When I first took an interest in running and looked at running shoes, I was taught that different people have different feet. That you need different shoes depending on what type of foot “pronation” you have.
It turns out that the fundamental anatomy of a human being doesn’t change. If you look at a dog or a cat or a rabbit, then generally speaking, a rabbit is a rabbit is a rabbit, etc.
If your feet point outward when you walk or stand, it probably means you have tight ankles. (Possibly from walking with elevated heels your entire life -- apparently, most boots and shoes aren’t made for walking, your feet are. Heels on shoes compromise everything from your heel cords to your knees to your hips to your back. Yay heels.)
If your feet point in when you walk or stand, it probably means you have tight hips.
Your feet are meant to point straight forward, whether walking or running or standing. Pointing them out, for instance, will wreck your arches, put your entire leg in an unstable position, which in turns screw up both your hips and back.
Hey, how about that... your low back pain may be caused by wonky ankle position.
... OK. Pause.
What am I really talking about here?
A little over a week ago I purchased the recordings from Kelly Starrett’s mobility workshop (not an aff link. but you should buy it immediately) he held for CreativeLive. It instantly changed my life forever.
Everything I thought I knew about my body turned out to be totally wrong. I even found out that I have done pushups wrong for as long as I can remember. That’s like, the one thing I thought I had nailed. Disillusionment ensued.
One of the very, very important concepts he went over at the beginning of the seminar was something from the world of engineering: leading and lagging indicators.
In your body, pain is a lagging indicator. You don’t do anything to fix anything unless it’s painful. And, you assume that if it doesn’t hurt, everything is fine.
Ahh. No. Actually, your body is designed to adapt. That’s kind of what we do. If you move around in weird positions, bad posture, etc, it probably does not hurt. Yet. Your body adapts. Your weird, unnatural posture becomes the new normal. Then you need to fight to reclaim correct positions and mobility.
2% of things that go wrong with your body can’t be fixed by proper position. That would be like, medical stuff. If you have cancer, or an actual disease of some kind.
The rest -- all that pain you’ve been all worked up about, in all likelyhood comes from the fact that you haven’t been moving in the right positions.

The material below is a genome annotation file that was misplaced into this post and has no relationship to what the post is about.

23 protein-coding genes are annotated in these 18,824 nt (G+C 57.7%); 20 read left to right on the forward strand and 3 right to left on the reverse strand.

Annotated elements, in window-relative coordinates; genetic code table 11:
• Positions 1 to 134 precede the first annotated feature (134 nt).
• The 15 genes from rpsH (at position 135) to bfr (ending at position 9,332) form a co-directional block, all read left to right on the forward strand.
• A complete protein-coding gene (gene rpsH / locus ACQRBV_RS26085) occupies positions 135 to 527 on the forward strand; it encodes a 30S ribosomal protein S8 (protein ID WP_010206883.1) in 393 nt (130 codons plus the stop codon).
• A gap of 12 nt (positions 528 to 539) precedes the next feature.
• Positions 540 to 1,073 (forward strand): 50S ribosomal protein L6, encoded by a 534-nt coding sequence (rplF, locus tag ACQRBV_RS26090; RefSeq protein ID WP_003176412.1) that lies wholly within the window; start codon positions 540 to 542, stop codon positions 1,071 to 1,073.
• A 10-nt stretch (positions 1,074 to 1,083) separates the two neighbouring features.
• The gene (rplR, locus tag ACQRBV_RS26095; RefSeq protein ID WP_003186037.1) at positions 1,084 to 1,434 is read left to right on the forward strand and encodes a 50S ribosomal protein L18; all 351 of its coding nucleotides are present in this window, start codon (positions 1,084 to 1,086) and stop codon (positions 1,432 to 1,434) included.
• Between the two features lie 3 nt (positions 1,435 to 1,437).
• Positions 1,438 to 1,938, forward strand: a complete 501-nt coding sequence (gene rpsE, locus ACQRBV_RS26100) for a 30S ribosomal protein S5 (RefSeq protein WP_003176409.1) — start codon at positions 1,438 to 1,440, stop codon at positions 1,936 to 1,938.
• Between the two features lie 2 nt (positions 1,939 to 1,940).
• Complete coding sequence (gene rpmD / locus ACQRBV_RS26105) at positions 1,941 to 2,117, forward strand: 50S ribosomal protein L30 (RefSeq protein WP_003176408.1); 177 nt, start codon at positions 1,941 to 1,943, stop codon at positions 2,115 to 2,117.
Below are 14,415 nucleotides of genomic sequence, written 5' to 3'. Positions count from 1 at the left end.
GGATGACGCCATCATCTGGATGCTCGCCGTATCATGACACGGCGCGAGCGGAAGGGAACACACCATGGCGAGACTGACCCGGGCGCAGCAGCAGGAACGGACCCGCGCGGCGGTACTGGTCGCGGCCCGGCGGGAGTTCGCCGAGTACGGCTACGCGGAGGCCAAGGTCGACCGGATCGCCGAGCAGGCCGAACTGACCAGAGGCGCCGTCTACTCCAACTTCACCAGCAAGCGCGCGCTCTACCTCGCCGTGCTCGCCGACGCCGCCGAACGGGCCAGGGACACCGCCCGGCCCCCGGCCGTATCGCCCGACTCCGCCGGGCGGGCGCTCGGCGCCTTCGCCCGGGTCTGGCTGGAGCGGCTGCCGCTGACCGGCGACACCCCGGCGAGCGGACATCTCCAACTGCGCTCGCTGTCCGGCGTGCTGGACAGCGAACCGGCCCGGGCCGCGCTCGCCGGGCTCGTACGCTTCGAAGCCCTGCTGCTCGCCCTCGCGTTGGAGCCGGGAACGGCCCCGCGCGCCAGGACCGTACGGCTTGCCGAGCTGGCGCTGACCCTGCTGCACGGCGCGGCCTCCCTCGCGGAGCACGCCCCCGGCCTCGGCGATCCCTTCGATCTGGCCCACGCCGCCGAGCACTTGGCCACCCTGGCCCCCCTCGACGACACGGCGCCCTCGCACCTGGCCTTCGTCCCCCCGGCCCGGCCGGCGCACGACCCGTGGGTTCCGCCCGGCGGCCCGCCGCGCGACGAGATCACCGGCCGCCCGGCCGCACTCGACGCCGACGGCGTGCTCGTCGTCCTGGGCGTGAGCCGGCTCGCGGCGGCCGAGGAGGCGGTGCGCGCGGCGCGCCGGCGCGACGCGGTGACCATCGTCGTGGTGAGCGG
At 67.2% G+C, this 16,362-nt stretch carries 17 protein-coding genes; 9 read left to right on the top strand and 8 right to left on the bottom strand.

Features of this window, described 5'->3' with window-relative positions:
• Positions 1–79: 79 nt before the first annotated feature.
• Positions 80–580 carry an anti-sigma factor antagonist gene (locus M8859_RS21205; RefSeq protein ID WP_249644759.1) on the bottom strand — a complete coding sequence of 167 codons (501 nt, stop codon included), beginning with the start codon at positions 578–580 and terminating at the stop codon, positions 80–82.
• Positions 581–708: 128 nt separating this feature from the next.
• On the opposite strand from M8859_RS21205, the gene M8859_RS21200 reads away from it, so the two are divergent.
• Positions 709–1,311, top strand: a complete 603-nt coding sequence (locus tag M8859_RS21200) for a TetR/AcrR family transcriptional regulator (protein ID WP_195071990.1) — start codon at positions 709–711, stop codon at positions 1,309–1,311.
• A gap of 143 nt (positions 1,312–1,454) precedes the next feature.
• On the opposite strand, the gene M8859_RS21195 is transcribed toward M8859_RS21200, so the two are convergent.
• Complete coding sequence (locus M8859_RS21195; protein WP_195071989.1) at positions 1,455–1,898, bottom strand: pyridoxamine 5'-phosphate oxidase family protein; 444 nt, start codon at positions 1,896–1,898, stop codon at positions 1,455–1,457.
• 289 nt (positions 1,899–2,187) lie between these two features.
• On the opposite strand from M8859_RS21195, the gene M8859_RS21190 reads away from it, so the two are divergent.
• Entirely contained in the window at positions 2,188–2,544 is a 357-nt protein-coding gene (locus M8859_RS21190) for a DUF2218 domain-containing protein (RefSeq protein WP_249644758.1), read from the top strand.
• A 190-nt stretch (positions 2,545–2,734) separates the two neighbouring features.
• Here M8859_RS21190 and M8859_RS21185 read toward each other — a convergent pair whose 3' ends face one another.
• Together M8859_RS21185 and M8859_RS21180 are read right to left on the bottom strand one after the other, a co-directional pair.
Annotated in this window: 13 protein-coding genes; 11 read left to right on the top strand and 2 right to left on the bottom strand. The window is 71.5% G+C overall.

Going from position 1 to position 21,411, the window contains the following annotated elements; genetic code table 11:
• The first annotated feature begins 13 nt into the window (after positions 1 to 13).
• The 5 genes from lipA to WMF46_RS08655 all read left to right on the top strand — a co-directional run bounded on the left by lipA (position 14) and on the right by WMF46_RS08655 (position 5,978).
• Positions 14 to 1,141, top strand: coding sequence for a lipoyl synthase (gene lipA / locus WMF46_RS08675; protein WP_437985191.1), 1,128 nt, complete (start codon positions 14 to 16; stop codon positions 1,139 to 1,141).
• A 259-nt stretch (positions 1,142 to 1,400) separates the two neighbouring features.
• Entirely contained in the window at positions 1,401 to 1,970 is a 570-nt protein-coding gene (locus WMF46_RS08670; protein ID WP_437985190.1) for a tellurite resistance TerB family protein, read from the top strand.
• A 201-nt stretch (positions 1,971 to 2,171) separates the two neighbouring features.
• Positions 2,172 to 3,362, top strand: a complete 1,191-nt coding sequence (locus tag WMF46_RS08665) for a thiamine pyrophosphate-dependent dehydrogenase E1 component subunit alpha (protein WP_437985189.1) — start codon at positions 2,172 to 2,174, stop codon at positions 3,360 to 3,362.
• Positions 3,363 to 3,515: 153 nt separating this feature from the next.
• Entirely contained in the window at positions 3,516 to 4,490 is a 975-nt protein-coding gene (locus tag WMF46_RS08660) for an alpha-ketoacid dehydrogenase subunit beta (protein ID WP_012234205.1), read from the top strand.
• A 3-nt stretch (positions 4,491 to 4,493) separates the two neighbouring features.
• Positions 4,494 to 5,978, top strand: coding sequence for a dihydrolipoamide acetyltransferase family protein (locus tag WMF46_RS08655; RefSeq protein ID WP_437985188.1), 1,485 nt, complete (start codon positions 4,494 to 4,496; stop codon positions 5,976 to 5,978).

Things like shoes and chairs have ruined your life. They’ve ruined mine, that’s for damn sure, and now I’m in the process of fixin’ it all. I just reclaimed a ton of range of motion in my right shoulder today with the help of a lacrosse ball. About a week ago I didn’t even know there was something wrong.
So... pain is a lagging indicator, and NOT a good way to measure whether you are functioning optimally. Lagging indicators are at the “effect” end of cause and effect.
That’s where we get to leading indicators. How do you know ahead of time whether you’re doing it right?
In this case, position.
Your body is designed to be able to perform certain movements in certain ways. Can you do all the movements you’re supposed to be able to? It’s simple to measure. It’s a binary equation, meaning it’s a black and white, yes or no answer. Either you can do it or you can’t. If you can’t, something’s up.
Anyway, that was just a small sampling of all the stuff I learned. It’s funny, I used to think some people where just more flexible and mobile than others, and I thought I wasn’t one of them. Except I was when I was ten years old, and I’m not now. Turns out, something is actually wrong with how I have been using my body, and my body has subsequently adapted itself to bad positions. Now I gotta fix it.
I couldn’t recommend this seminar more highly. It’ll change your life, and it will change the way you think about your body and how you move through the world. Kelly is also hilarious. (Again, not getting paid to recommend this or anything. I just think this is seriously must-know information for every human being who has a body.)
Bonus thought: Leading and lagging indicators exist everywhere. When we talk about business and marketing, sales, for instance, are a lagging indicator. A leading indicator would be, to give you one of many examples, the answer to a question like “are you abiding by all the fundamentals of direct response marketing?”. Nobody is talking about this stuff in the world of marketing, and it is absolutely critical. More on this another time...